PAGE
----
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Tony Massarotti

Bruins in downward spiral from best to worst

Dennis Seidenberg and the Bruins were blown out by Tampa on Tuesday.

Mike Carlson/AP

Dennis Seidenberg and the Bruins were blown out by Tampa on Tuesday.

No NHL team has repeated as Stanley Cup champion since 1998, but this was never really about winning consecutive championships. It was about trying. It was about maximizing the opportunity. And at the moment, the Bruins are not even coming close.

Extending a malaise now measured in months, the Bruins were embarrassed by the Tampa Lightning on Tuesday in a game that wasn’t nearly so close. The Bruins twice changed goalies in this game, the recently acquired Marty Turco turning in the kind of effort Bruins fans have not seen since Roberto Luongo took to the TD Garden ice during the Stanley Cup finals last spring.

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Even then, Turco lasted roughly half as long as Luongo did.

“You can sense fatigue in our club,’’ Bruins coach Claude Julien told reporters following the debacle. “That’s our biggest challenge right now. We’re not playing well and fatigue’s creeping in. We have to find a way to right the ship.’’

Do they ever.

Or they won’t make it past the first round of the playoffs.

If you didn’t witness any of the Bruins’ pathetic performance on Tuesday, let’s put it into perspective for you this way: it was the kind of game that could get a coach fired. Claude Julien isn’t going anywhere, of course - nor should he be - but if a team other than the reigning Stanley Cup champions suffered the kind of ignominious defeat the Bruins did against Tampa Bay ... amid this type of prolonged slump ... at this time of the season ... well, heads might roll.

The Bruins of Tuesday were the Bruins of the Dave Lewis era, minus the repeated transgressions for having too many men on the ice.

At the moment, after all, the Bruins don’t seem to have enough.

Lest anyone pin this all on injuries, stop. Certainly, the Bruins are banged up. But since winning a game at Phoenix on Dec. 28, the Bruins are now 16-17-2, a pace that would produce a mere 80 points over the course of a full season. Last season, there were only five teams in the entire NHL to finish with a lower point total, which should give you some indication of just how far the Bruins have fallen in the relative blink of an eye.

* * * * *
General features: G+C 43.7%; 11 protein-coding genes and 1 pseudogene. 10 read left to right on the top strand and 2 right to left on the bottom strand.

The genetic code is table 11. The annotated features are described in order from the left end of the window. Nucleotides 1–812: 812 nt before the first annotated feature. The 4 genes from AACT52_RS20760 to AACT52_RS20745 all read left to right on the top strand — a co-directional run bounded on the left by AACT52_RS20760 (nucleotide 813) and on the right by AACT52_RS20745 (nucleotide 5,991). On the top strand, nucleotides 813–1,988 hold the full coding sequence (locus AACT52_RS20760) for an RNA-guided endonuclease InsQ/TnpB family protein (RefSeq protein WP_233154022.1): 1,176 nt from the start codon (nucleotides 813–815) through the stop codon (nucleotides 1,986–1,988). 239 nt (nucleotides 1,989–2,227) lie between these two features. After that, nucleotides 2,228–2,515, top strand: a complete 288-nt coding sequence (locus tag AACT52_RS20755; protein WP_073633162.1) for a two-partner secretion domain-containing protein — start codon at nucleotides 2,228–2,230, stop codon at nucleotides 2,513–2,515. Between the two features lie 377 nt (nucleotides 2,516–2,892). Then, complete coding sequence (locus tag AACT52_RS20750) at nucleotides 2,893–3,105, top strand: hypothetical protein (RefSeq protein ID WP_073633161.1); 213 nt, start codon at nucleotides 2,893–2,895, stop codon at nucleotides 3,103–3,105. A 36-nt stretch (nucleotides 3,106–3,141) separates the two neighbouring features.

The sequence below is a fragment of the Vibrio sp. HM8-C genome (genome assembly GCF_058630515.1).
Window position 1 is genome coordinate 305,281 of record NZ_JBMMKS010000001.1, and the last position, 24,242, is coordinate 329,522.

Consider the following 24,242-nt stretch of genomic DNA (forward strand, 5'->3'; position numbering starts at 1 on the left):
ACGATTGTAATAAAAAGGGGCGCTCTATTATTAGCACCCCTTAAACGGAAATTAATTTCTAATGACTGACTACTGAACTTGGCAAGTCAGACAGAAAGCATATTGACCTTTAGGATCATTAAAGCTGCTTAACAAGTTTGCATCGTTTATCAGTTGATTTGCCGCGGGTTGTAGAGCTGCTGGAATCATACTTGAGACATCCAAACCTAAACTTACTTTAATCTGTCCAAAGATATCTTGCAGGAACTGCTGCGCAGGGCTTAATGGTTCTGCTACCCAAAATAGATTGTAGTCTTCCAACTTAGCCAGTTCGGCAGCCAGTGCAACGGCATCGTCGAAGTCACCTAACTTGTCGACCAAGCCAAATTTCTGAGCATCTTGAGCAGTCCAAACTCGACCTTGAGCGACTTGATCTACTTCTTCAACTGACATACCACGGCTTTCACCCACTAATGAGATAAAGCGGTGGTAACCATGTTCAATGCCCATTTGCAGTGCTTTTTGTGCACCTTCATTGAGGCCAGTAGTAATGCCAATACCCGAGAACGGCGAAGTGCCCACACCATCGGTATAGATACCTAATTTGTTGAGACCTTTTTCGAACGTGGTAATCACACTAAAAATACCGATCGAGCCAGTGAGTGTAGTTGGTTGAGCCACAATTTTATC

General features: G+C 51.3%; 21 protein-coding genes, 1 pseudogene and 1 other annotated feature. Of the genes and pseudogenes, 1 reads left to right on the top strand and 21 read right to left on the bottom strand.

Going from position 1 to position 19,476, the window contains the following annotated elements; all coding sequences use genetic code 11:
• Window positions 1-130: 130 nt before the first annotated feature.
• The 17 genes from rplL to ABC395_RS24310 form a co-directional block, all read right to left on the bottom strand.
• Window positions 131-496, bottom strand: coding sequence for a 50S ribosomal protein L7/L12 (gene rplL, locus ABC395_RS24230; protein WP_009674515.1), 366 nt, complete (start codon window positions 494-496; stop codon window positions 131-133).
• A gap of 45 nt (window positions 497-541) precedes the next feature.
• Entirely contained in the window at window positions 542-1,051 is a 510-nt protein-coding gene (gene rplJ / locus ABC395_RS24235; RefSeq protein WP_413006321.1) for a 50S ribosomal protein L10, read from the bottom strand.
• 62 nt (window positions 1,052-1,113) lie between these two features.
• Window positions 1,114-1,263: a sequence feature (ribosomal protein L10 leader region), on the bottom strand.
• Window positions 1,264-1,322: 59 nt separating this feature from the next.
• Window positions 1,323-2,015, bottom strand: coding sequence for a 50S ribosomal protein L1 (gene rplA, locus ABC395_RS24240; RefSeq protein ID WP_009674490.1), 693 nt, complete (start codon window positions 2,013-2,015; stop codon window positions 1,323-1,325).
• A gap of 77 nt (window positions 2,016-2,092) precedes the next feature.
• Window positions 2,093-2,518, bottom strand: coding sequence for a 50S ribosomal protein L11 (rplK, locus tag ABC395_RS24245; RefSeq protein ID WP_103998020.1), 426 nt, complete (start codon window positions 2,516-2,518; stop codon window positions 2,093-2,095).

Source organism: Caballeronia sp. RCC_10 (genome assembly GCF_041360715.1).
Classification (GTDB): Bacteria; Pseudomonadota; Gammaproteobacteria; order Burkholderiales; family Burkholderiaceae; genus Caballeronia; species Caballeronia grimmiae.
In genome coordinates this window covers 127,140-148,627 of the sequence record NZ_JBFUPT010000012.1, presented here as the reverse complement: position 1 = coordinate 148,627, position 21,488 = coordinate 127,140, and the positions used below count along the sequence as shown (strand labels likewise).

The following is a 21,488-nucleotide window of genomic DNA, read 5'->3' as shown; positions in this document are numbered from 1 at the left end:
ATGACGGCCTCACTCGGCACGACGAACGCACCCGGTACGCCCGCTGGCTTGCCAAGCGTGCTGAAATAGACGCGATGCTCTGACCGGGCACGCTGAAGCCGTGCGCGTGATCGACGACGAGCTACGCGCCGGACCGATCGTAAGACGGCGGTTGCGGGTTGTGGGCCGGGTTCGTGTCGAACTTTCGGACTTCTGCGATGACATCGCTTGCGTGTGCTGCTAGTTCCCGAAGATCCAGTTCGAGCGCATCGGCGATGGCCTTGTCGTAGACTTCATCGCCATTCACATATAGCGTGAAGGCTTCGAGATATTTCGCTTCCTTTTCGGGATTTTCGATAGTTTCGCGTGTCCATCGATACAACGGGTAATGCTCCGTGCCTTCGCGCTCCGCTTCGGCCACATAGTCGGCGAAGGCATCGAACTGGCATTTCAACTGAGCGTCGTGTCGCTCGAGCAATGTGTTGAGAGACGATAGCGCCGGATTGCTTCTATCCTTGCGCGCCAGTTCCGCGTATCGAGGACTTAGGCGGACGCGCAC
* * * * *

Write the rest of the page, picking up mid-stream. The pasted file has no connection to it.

The Bruins, quite simply, have gone from the best team in the NHL to one of the absolute worst in less time than it takes to ice the puck, and it suddenly seems as if they have no intention of making the journey back.

Really, isn’t that the issue here? The Bruins have talent. At the very least, they have enough to put forth something better than a 2-5 record in their last seven games, a period during which the Bruins have allowed an astonishing 27 goals, 21 of them in 5-on-5 play that is supposed to be the team’s greatest strength. Defense, too, is supposed to be perhaps this team’s greatest core value, but the Bruins suddenly look about as disciplined in their own end as the Toronto Maple Leafs.

The $64,000 question: why? Is this solely an issue of fatigue? Are the Bruins merely disinterested by a regular season that has clearly had little value to them for some time? Did they exhaust whatever energy they had in November and December proving that they would not suffer from the dreaded Cup hangover?

Or is this exactly what the Cup hangover is, a collection of issues that pile up on a team in March following a season that extends into mid-June?

Indeed, in recent Boston sports history, the end of championship droughts have come at a price. In 2002, after winning their first Super Bowl, the Patriots went a mediocre 9-7 and missed the playoffs altogether. The 2005 Red Sox qualified for the postseason, but they were swept in the first round. The Celtics of 2008-09 broke down and got bounced in the second round by the Orlando Magic, and we justified a Game 7 blowout loss by saying the Celtics merely ran out of gas.

Now the Bruins are in an indisputable flat spin, looking like a team that has no energy - and no real desire - to defend its title.

If you are among those who believe that was all an inevitability, you certainly would have your right to that opinion. Hockey is a physical and demanding game. Last season, for the most part, the Bruins remained remarkably healthy. They won with depth, which remained relatively intact over the course of a season in which they ultimately played 107 games.

This year, particularly of late, the injuries and ailments have piled up at an alarming rate. Nathan Horton. Rich Peverley. Andrew Ference and Tuukka Rask. Johnny Boychuk. Daniel Paille. Benoit Pouliot and Adam McQuaid. Patrice Bergeron took yet another shot off the left leg against Tampa Bay, and he might not have been out there at all had the Bruins been in a better predicament.

“It’s a tough position because you want to be in the right spot for the playoffs, and you want to be as fresh as you can be,” Julien said when asked about Bergeron. “But we’ve got to win games in order to get there right now.”

The good news? The Bruins still have time. They still hold the No. 2 seed in the Eastern Conference and they have 13 games to play. The Bruins could get healthy and amp up their level of play just as the calendar turns to April, when their Stanley Cup will be formally put up for grabs.

But right now, it certainly feels as if the wheels are coming off.

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